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Designing and Building a Tiny House to Develop Connections across Disciplines and Concepts

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Conference

2019 ASEE Annual Conference & Exposition

Location

Tampa, Florida

Publication Date

June 15, 2019

Start Date

June 15, 2019

End Date

June 19, 2019

Conference Session

CEED Technical Session II: Developing Research and Design Skills Through Experiential Learning

Tagged Division

Cooperative and Experiential Education

Page Count

20

Permanent URL

https://peer.asee.org/32616

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Paper Authors

biography

Vicki V. May P.E. Dartmouth College

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Vicki V. May, Ph.D., P.E. is an Instructional Professor of Engineering at Dartmouth College. Her research focuses on engineering education and K-12 outreach. She teaches courses in solid mechanics, structural analysis, and integrated design at Dartmouth. Prior to relocating to the east coast, Professor May was an Associate Professor of Architectural Engineering at the California Polytechnic State University in San Luis Obispo.

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Charles R. Sullivan Dartmouth College

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Honor J. Passow P.E. Dartmouth College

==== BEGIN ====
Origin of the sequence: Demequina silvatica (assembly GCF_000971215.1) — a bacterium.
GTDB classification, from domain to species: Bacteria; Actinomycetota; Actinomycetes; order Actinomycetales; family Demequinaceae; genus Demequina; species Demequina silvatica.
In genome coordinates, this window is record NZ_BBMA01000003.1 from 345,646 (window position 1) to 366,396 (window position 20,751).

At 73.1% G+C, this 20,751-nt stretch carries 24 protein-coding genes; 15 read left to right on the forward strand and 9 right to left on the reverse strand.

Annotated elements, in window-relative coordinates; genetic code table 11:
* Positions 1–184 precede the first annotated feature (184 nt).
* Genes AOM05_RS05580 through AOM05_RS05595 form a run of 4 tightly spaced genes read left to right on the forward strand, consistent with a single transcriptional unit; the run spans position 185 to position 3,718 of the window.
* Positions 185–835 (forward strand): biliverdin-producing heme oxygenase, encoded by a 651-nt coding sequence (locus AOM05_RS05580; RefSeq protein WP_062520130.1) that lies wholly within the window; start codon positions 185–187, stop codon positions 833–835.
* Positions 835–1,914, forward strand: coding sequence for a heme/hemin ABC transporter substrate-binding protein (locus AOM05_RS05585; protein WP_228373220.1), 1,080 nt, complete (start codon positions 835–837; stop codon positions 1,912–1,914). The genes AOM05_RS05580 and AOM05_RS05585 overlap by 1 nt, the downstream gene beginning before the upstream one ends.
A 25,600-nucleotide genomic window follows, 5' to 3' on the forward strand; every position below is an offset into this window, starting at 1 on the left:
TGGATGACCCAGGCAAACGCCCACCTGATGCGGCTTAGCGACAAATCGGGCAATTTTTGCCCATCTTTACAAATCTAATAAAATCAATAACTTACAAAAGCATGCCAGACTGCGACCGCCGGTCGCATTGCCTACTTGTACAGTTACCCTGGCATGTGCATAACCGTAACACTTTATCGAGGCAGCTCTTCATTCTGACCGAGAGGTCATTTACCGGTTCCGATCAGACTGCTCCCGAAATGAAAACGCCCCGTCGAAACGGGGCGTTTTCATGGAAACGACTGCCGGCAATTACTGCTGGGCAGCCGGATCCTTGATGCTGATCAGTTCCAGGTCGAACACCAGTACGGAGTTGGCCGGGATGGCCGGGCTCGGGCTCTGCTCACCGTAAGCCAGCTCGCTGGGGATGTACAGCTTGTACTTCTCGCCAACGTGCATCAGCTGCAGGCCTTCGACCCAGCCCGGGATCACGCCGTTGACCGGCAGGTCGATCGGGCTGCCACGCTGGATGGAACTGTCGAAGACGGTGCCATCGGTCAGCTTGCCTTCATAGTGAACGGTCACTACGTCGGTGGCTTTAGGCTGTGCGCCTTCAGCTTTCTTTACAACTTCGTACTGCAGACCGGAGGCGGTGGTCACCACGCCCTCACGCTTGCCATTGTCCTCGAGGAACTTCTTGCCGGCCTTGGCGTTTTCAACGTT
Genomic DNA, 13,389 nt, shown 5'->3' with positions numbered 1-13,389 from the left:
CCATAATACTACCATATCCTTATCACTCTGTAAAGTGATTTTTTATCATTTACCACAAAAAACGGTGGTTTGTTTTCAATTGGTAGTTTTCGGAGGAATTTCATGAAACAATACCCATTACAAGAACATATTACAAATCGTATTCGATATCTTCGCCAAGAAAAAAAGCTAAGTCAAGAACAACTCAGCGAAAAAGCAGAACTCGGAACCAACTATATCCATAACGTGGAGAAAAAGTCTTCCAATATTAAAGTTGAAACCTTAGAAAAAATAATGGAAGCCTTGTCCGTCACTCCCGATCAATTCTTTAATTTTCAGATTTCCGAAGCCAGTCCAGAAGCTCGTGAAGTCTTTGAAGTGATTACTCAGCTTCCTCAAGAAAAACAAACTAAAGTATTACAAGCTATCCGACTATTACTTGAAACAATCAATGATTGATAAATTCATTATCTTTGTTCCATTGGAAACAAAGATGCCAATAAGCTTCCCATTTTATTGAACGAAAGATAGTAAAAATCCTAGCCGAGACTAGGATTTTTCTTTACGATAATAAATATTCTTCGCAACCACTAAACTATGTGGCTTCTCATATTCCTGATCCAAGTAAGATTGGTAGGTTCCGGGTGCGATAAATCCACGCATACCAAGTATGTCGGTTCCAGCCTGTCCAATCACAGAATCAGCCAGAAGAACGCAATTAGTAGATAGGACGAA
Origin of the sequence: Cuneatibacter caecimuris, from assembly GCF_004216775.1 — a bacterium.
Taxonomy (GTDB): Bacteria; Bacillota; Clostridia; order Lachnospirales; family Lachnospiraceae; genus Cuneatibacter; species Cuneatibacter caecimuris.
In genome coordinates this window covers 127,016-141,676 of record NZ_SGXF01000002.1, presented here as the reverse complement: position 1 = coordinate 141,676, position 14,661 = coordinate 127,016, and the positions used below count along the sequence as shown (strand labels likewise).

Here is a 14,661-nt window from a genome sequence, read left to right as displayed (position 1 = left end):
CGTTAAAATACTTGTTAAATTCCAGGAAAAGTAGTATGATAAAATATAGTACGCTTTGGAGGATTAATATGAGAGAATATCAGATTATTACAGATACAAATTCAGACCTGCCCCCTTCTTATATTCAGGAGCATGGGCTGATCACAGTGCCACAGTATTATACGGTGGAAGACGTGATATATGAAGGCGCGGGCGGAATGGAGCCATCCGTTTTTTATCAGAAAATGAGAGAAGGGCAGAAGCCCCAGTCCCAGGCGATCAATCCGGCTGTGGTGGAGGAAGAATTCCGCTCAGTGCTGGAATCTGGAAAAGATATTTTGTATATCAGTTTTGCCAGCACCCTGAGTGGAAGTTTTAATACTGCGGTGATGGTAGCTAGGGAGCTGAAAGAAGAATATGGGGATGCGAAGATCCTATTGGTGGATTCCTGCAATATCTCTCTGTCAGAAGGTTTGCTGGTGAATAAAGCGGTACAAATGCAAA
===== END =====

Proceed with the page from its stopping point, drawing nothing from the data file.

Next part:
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Honor Passow, Ph.D., P.E., is a Lecturer at Dartmouth’s Geisel School of Medicine where she teaches biostatistics and research methods and designs educational assessments, courses, and curricula. One of her research areas is what constitutes competence in engineering work. Based on her research, she designed a performance review system for Ph.D. level engineers regarding their technical and professional competencies. She has also taught statics and dynamics to engineering students.

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Benoit Cushman-Roisin Dartmouth College

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Benoit Cushman-Roisin is Professor of Engineering Sciences at the Thayer School of Engineering, Dartmouth College, where he teaches a series of courses in environmental engineering, sustainable design, and green infrastrucure. In addition, he offers consulting services in the areas of energy efficiency and water in and around buildings.

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Abstract

The ‘tiny house movement’ describes the trend away from large houses to smaller, minimalist houses; it is a social movement as well as an environmental movement. Tiny houses are typically less than 400 ft2 and are built for a range of reasons including: affordability, energy efficiency, minimalism, sustainability, portability, flexibility, and more.